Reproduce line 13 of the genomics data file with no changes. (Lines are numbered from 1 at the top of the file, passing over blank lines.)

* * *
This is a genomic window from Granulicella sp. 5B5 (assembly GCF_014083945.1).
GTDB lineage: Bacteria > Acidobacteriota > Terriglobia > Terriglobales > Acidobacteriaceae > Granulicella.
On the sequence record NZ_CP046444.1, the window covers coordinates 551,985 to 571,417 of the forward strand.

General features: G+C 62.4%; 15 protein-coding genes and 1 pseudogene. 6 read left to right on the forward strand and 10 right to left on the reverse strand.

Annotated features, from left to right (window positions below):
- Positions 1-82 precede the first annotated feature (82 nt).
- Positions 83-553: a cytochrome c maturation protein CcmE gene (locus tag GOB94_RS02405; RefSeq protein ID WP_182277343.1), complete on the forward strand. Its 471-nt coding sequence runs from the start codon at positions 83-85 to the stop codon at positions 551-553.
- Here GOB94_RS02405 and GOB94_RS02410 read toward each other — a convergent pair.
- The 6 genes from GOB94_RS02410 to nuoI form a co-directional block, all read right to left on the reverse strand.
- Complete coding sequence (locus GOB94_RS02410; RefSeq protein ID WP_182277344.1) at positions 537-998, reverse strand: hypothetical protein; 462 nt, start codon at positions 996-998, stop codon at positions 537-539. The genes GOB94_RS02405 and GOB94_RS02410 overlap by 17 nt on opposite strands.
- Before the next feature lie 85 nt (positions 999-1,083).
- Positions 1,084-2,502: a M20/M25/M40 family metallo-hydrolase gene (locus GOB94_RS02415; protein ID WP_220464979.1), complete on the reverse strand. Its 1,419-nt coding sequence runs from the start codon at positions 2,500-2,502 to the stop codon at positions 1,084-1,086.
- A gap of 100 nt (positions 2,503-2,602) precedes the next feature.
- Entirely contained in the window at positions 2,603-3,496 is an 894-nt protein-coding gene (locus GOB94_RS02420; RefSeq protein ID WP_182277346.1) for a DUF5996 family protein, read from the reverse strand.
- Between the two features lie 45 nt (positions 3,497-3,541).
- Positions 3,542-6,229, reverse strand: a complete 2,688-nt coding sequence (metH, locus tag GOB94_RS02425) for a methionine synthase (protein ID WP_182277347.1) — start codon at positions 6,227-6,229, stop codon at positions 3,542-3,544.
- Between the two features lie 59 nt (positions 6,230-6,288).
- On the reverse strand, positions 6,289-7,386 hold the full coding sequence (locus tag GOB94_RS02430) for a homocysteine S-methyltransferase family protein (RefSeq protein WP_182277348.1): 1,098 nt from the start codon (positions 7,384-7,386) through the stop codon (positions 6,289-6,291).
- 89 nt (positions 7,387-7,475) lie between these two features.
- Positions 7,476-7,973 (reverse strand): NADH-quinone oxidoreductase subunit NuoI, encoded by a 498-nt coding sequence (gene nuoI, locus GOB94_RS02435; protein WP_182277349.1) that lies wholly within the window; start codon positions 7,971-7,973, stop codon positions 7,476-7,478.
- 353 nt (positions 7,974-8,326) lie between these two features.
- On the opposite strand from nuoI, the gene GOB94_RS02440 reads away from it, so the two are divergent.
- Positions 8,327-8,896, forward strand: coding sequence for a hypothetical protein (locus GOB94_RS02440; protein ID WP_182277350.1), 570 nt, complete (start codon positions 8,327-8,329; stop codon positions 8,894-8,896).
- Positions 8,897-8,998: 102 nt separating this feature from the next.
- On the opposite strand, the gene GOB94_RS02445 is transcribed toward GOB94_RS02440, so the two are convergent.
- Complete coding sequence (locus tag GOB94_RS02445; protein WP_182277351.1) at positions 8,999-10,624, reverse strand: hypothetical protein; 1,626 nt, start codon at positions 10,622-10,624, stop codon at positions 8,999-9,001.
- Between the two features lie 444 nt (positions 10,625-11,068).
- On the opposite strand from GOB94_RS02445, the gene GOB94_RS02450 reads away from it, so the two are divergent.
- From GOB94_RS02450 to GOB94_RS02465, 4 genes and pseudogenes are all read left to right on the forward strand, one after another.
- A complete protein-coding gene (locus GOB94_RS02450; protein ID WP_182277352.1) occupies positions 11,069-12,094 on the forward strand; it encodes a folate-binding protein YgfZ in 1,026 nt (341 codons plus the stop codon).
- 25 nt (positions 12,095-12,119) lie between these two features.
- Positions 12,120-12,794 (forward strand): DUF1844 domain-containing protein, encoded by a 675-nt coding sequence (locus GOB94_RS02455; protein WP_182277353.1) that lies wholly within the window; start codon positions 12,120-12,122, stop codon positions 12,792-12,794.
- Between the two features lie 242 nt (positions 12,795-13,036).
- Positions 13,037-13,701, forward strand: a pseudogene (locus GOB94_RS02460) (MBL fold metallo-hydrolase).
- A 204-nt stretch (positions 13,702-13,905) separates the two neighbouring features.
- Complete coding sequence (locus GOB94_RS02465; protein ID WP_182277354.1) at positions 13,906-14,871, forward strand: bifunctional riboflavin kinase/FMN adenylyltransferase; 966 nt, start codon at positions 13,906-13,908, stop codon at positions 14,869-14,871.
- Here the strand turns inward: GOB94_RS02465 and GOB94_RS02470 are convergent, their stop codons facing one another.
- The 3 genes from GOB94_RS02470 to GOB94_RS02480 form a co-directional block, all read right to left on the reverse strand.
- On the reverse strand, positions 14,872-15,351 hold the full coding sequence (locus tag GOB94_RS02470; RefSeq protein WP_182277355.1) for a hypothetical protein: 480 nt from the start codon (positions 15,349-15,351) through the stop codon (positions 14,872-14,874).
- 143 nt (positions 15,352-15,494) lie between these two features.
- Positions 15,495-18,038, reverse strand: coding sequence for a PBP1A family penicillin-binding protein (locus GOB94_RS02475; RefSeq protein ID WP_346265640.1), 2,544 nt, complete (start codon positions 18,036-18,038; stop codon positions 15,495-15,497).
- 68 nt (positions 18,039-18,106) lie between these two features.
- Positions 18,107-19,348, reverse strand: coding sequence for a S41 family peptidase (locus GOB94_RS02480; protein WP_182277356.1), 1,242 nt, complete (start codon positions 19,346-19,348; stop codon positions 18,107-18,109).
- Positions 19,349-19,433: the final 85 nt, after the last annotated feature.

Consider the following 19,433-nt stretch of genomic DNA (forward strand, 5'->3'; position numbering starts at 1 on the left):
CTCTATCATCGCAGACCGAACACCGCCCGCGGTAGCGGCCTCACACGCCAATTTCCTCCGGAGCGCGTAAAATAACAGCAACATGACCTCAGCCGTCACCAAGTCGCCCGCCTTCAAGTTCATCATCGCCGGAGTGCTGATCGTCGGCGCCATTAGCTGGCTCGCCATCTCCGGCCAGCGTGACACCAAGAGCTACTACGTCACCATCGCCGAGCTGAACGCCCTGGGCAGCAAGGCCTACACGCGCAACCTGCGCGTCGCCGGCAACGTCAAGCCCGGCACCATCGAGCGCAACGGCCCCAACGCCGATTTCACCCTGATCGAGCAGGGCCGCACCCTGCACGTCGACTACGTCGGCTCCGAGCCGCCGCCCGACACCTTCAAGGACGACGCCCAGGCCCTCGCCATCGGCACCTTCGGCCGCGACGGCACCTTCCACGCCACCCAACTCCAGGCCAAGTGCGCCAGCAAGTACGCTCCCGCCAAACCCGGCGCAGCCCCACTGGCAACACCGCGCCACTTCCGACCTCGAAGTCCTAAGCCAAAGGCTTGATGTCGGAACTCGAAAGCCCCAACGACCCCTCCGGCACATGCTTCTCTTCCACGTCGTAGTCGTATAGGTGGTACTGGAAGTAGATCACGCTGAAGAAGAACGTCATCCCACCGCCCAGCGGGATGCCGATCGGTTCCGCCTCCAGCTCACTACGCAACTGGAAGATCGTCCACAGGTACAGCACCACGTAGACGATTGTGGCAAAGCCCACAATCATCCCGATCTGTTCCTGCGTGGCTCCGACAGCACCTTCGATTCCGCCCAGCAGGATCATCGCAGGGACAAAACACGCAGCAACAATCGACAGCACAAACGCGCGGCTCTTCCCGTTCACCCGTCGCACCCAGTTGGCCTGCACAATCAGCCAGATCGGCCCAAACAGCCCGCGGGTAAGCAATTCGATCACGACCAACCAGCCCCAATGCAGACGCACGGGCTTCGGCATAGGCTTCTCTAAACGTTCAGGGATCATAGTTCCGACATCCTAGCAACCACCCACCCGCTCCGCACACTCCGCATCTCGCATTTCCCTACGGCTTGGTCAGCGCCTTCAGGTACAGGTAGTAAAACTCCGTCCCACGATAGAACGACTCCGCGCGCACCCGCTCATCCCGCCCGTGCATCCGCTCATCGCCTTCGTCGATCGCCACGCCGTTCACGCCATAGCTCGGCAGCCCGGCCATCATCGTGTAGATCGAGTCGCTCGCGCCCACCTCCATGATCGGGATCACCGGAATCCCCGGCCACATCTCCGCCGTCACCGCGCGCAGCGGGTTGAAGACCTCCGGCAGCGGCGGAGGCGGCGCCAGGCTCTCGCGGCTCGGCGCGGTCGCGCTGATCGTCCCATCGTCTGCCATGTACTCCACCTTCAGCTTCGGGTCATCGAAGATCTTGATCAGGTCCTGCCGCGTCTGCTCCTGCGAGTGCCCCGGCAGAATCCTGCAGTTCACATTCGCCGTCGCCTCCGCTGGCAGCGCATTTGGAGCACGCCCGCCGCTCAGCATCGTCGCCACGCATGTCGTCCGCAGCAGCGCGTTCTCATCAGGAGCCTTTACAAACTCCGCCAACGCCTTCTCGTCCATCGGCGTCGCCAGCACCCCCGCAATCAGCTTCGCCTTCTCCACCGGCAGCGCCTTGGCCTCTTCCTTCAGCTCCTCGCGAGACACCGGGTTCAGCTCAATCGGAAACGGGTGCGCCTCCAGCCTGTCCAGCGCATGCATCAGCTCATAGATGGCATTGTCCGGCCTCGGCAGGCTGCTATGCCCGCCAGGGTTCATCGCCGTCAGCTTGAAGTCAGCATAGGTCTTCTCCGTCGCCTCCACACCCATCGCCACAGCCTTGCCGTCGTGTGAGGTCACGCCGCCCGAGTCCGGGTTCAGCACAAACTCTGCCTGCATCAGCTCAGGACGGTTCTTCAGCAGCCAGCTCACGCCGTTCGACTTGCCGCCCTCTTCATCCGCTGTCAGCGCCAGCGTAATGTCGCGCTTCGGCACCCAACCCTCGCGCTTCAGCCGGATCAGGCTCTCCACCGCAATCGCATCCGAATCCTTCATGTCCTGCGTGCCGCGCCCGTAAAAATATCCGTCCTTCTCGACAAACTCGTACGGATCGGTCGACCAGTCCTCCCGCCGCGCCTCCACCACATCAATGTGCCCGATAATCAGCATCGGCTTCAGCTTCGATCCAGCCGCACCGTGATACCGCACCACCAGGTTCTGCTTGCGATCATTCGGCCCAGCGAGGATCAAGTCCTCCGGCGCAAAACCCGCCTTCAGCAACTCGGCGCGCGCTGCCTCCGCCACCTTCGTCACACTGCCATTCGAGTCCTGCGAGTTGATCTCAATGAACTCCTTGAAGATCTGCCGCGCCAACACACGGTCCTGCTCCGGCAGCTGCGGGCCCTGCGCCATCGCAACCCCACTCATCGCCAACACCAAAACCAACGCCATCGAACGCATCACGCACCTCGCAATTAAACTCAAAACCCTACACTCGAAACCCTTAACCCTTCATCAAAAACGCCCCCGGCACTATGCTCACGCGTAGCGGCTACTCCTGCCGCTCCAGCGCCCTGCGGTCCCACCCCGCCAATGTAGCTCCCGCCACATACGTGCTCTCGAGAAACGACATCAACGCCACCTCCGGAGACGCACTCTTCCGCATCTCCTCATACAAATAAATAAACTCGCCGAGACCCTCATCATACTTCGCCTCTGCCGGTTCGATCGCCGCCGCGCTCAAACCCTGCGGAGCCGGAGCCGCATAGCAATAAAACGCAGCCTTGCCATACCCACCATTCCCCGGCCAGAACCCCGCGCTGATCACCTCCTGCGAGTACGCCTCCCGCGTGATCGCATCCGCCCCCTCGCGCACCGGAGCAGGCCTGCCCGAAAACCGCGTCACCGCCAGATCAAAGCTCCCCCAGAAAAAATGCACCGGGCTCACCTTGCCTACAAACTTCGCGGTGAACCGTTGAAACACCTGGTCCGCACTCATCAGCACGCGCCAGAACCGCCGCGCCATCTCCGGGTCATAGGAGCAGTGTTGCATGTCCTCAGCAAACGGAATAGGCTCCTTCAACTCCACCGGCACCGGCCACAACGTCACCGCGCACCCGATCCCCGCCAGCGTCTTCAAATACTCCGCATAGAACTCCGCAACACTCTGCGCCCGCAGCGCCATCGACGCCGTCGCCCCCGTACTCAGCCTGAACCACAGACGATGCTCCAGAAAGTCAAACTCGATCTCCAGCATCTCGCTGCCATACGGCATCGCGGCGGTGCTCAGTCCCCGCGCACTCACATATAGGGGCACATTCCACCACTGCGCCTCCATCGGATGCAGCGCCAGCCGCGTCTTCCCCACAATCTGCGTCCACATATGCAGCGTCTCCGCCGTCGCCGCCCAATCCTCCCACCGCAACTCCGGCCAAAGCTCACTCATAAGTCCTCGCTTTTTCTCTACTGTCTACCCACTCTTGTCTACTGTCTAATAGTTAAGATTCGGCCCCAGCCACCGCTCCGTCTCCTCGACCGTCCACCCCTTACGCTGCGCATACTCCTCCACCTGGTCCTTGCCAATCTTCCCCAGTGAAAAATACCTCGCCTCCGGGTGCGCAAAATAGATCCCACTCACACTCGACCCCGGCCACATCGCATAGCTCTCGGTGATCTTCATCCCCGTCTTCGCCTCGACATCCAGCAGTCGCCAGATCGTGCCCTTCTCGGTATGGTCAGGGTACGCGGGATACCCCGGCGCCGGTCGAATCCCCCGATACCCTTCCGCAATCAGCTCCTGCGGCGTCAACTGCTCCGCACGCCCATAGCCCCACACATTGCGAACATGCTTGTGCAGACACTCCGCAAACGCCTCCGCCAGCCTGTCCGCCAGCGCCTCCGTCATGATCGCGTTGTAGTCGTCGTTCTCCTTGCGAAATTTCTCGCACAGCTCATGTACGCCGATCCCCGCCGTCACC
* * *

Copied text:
- A gap of 100 nt (positions 2,503-2,602) precedes the next feature.